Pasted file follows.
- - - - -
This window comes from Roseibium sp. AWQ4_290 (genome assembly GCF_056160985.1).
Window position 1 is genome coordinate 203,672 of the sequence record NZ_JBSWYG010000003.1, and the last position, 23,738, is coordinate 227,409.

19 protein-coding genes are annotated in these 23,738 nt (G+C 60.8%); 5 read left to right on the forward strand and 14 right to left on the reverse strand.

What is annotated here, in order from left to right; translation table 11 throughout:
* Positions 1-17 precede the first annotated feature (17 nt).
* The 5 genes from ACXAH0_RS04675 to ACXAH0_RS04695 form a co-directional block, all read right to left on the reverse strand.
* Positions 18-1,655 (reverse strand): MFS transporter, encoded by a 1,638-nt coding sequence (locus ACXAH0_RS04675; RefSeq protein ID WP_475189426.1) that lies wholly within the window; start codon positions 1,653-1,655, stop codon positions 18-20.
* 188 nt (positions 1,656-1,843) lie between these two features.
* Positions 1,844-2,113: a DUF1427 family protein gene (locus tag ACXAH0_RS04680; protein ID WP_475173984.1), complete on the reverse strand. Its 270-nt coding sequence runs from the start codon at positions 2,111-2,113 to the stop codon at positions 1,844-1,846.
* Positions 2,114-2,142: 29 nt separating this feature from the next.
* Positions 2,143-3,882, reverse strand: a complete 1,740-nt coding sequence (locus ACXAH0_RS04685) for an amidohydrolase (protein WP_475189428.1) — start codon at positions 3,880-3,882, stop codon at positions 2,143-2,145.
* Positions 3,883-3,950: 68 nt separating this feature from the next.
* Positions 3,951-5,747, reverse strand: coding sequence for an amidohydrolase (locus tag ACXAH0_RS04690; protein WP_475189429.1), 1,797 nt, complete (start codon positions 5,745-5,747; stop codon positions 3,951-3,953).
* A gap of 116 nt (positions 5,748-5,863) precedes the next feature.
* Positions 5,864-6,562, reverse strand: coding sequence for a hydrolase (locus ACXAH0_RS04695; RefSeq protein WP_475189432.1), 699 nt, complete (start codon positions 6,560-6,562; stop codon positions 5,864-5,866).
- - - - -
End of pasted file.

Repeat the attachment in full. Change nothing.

This window comes from Roseibium sp. AWQ4_290 (genome assembly GCF_056160985.1).
Window position 1 is genome coordinate 203,672 of the sequence record NZ_JBSWYG010000003.1, and the last position, 23,738, is coordinate 227,409.

19 protein-coding genes are annotated in these 23,738 nt (G+C 60.8%); 5 read left to right on the forward strand and 14 right to left on the reverse strand.

What is annotated here, in order from left to right; translation table 11 throughout:
* Positions 1-17 precede the first annotated feature (17 nt).
* The 5 genes from ACXAH0_RS04675 to ACXAH0_RS04695 form a co-directional block, all read right to left on the reverse strand.
* Positions 18-1,655 (reverse strand): MFS transporter, encoded by a 1,638-nt coding sequence (locus ACXAH0_RS04675; RefSeq protein ID WP_475189426.1) that lies wholly within the window; start codon positions 1,653-1,655, stop codon positions 18-20.
* 188 nt (positions 1,656-1,843) lie between these two features.
* Positions 1,844-2,113: a DUF1427 family protein gene (locus tag ACXAH0_RS04680; protein ID WP_475173984.1), complete on the reverse strand. Its 270-nt coding sequence runs from the start codon at positions 2,111-2,113 to the stop codon at positions 1,844-1,846.
* Positions 2,114-2,142: 29 nt separating this feature from the next.
* Positions 2,143-3,882, reverse strand: a complete 1,740-nt coding sequence (locus ACXAH0_RS04685) for an amidohydrolase (protein WP_475189428.1) — start codon at positions 3,880-3,882, stop codon at positions 2,143-2,145.
* Positions 3,883-3,950: 68 nt separating this feature from the next.
* Positions 3,951-5,747, reverse strand: coding sequence for an amidohydrolase (locus tag ACXAH0_RS04690; protein WP_475189429.1), 1,797 nt, complete (start codon positions 5,745-5,747; stop codon positions 3,951-3,953).
* A gap of 116 nt (positions 5,748-5,863) precedes the next feature.
* Positions 5,864-6,562, reverse strand: coding sequence for a hydrolase (locus ACXAH0_RS04695; RefSeq protein WP_475189432.1), 699 nt, complete (start codon positions 6,560-6,562; stop codon positions 5,864-5,866).